A xenon host can be listed in multiple node groups. You can create new node groups through a POST to /core/node-groups, similar to any other factory service.

A service participates in a node group through a node selector service. Please refer to the slides / protocol page, linked at the top of this tutorial, for more details.

Replication

We are going to create an example service instance, by issuing a POST to the /core/examples service factory, on one of the nodes. We first issue a GET to the factory to see if they have child services:

$ curl http://localhost:8000/core/examples

Node at port 8000 returns:

{
  "documentLinks": [],
  "documentCount": 0,
  "queryTimeMicros": 1,
  "documentVersion": 0,
  "documentUpdateTimeMicros": 0,
  "documentExpirationTimeMicros": 0,
  "documentOwner": "e289f2ff-2fa1-42fb-9bb7-726120e16ec9"
}

We now check with node at port 8001:

$ curl http://localhost:8001/core/examples
{
  "documentLinks": [],
  "documentCount": 0,
  "queryTimeMicros": 1,
  "documentVersion": 0,
  "documentUpdateTimeMicros": 0,
  "documentExpirationTimeMicros": 0,
  "documentOwner": "93ded02d-e8a8-4d6b-b4e6-199a4ec56ac8"
}

Note: A factory service computes its response by doing an index query. It then fills in the documentOwner with the id of its host. This is not related to ServiceOption.OWNER_SELECTION, which applies only to stateful services

Both nodes have no example services. Since the example service is marked replicated, a POST on the factory on one node will create a replica on all peer nodes.

$ curl -X POST -H "Content-type: application/json" -d '{"documentSelfLink":"one","name":"example one"}' http://localhost:8000/core/examples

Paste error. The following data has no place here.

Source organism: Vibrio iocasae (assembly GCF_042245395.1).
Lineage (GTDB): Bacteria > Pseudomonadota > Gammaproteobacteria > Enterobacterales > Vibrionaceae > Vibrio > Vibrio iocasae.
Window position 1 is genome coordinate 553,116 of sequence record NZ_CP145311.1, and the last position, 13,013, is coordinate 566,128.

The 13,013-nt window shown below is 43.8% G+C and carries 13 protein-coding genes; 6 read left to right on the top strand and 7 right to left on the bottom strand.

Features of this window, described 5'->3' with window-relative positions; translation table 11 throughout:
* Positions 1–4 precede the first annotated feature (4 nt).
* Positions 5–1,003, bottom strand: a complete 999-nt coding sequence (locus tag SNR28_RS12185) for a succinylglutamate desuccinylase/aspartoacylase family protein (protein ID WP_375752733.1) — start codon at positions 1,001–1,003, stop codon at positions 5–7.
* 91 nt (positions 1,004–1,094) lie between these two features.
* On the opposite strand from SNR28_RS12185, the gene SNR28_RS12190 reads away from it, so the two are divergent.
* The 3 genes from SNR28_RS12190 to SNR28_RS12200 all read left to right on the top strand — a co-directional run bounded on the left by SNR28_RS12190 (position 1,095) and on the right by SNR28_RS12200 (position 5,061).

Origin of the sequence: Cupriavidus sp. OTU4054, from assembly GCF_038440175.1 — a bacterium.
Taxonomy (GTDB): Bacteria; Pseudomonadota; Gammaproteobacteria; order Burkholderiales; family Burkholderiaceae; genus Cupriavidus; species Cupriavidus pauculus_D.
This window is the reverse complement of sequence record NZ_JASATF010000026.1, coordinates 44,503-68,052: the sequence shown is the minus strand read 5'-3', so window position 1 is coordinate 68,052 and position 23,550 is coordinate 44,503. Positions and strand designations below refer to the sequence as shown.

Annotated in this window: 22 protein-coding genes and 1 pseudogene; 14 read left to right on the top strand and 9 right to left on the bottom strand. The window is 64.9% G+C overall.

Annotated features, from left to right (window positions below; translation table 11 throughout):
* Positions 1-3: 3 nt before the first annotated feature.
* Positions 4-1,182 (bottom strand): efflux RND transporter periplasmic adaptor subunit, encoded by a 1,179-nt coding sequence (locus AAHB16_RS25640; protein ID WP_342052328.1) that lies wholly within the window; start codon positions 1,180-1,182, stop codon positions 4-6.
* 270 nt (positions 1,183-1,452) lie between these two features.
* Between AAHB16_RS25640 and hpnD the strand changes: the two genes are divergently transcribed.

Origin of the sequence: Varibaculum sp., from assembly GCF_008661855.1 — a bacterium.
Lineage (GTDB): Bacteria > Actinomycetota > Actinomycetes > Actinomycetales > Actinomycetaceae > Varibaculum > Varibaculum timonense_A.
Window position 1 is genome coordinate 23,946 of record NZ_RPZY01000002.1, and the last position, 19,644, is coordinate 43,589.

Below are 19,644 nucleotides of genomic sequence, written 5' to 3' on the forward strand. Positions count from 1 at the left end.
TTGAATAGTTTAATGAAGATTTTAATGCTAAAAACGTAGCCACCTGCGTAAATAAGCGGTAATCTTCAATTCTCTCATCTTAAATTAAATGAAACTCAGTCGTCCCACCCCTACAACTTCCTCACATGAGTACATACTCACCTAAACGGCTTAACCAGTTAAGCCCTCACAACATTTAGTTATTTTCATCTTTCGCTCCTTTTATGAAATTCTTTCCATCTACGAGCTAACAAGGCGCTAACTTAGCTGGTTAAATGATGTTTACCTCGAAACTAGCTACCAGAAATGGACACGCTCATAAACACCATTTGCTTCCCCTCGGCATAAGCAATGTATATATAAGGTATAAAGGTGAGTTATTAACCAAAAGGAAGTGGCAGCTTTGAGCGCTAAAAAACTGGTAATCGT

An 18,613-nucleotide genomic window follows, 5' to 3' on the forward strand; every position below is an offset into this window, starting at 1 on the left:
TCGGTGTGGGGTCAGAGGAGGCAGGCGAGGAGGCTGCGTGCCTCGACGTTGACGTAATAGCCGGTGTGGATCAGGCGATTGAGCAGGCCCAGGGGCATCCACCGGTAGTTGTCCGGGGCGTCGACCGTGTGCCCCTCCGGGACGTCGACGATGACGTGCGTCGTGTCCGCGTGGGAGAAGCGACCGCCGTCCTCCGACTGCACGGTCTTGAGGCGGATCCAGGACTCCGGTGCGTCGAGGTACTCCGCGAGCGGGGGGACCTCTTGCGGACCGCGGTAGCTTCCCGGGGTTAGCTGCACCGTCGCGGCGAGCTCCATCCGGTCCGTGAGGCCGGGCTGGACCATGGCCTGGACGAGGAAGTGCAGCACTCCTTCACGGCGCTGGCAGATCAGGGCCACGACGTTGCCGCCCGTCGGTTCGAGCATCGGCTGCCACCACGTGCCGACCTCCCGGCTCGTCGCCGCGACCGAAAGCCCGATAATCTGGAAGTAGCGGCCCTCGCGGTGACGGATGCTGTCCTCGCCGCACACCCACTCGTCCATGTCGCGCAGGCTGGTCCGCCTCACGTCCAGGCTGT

Now we issue GET to the factory in each node and notice that we have the service present, in both:

$ curl http://localhost:8001/core/examples
{
  "documentLinks": [
    "/core/examples/one"
  ],
  "documentCount": 1,
  "queryTimeMicros": 5996,
  "documentVersion": 0,
  "documentUpdateTimeMicros": 0,
  "documentExpirationTimeMicros": 0,
  "documentOwner": "93ded02d-e8a8-4d6b-b4e6-199a4ec56ac8"
}
$curl http://localhost:8000/core/examples
{
  "documentLinks": [
    "/core/examples/one"
  ],
  "documentCount": 1,
  "queryTimeMicros": 5997,
  "documentVersion": 0,
  "documentUpdateTimeMicros": 0,
  "documentExpirationTimeMicros": 0,
  "documentOwner": "e289f2ff-2fa1-42fb-9bb7-726120e16ec9"
}

Owner selection

Xenon will pick a "owner" node to route updates and GET requests for service instances marked with ServiceOption.OWNER_SELECTION. We can verify that the same owner id is returned for the example service we just created (the GET is actually automatically routed to the owner node, regardless of what entry node the client directs the request